A Week in the Life of a Law Undergraduate
In case you wondered what you might be up to…
Describing a typical week in the life of a law undergraduate is like asking a single-jointed being to lick their elbow: nigh on impossible.
Firstly, every week is unique in some way, thus typicality seldom occurs. Secondly, a typical week is dependent upon the lifestyle choices of the undergraduate. What follows, therefore, is an account of the constants that occur week in week out, based upon personal experience.
Sunday – footloose and library free
Any account of the life of a law undergraduate must start on a Sunday. It is well known that, having toiled for six long days, God pronounced Sunday to be His day of rest. Thus, it is only proper that a student respects the wishes of a higher power and forgets about the word “work” for a day.
As an added bonus, the library is rarely open on a Sunday either. Common activities include recovering from the Saturday night hangover; lounging in front of the television with housemates; or increasing one’s overdraft in the shops.
Monday – last-minute seminar reading
Monday is perhaps one of the best days of a university week. With Sunday having usually been quiet, it is unlikely that rising on a Monday morning should prove too difficult. A normal Monday is spent in around three to four hours of lectures and an hour or two of supervision.
In between, expect to take to the library to polish off any work that remains to be finished for supervision or, more probably, to check your Facebook account for the evenings plans.
Monday evening is usually a big night out, so heading home early to eat, shower, and dress, ready to go to a friend’s for “pre-drinks” is vital. The evening will, no doubt, finish in sensational drama or chips and cheese and a stroll home to bed.
Tuesday – the undergraduate Monday
Tuesday is the working world’s Monday: a day when nobody wishes to get out of bed (usually due to last night’s antics) coupled with the realisation that there is still four days of lectures left and a fair amount of work that needs to be completed.
Wednesday – extracurriculars
Wednesday is a half day, as no lectures take place in the afternoon as the sports teams prepare to do battle with other universities. Options include participating, spectating or ignoring the fact that it is sport afternoon entirely and working in the unusually quiet library (expect to be mocked if this is your choice). Bloodied, bruised and battered, but rarely defeated, the sports teams typically embark on a quest of debauchery following their fixtures. Get caught up in the ensuing savagery at your peril.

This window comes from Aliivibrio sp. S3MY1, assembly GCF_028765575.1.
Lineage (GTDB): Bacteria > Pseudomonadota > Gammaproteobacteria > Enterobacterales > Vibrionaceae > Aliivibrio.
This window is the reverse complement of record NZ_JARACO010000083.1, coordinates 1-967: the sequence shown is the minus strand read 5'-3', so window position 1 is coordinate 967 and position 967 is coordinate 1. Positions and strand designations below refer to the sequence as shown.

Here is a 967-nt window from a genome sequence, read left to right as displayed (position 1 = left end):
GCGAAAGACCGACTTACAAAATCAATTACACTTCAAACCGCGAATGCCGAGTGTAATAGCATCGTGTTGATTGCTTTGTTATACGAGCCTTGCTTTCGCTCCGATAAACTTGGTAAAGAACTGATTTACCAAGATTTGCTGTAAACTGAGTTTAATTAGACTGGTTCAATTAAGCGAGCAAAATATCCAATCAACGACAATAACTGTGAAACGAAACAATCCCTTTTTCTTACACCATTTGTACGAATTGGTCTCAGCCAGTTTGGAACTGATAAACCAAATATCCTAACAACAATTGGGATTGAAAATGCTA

Thursday – hangover homework
Rolling into Thursday morning lectures smelling like a brewery is fairly standard. Park yourself too close to a lecturer and expect to receive abuse for wearing the wrong scent – typically eau de stale alcohol.
After a coffee, banana and a slice of toast (the best combination to cure a hangover – tried and tested), it is off to the library for a hard day of toil. Keeping your head down and pushing on is the key to getting through the day.
Following the final class, the majority of students scurry off home to bed, or, if they are so inclined, to get ready for another night out.
With Friday in sight, Thursday lectures and supervisions tend to fly by. If it is the milkround season, the law undergraduate must attend presentations from firms and attempt to schmooze graduate recruitment in order to better their chances of landing a training contract (after a shower and a change of cologne).
Friday – preparation
Friday has a tendency to be somewhat of a non-entity, work, work and more work, followed by a night in front of the television and a catch up with the housemates. It’s a chance to recharge one’s batteries.
Saturday – work hard, play hard
Work depending, Saturday is either spent in the library preparing for the coming week’s supervisions or participating in sporting fixtures. The evening is similar in activity to a post Wednesday sport afternoon: a trip to the Guild of Students for some light refreshments, a few social beverages with friends, and a chance to embarrass oneself by wearing the most outrageous fancy dress outfit in the closet. Often, a somewhat poor rendition of Chesney Hawkes’s “I am the one and only” signals the end of the evening and indeed the week.
Whoever said the life of a law undergraduate was dull, most definitely made the wrong lifestyle choice. Party animal or library hermit: you decide.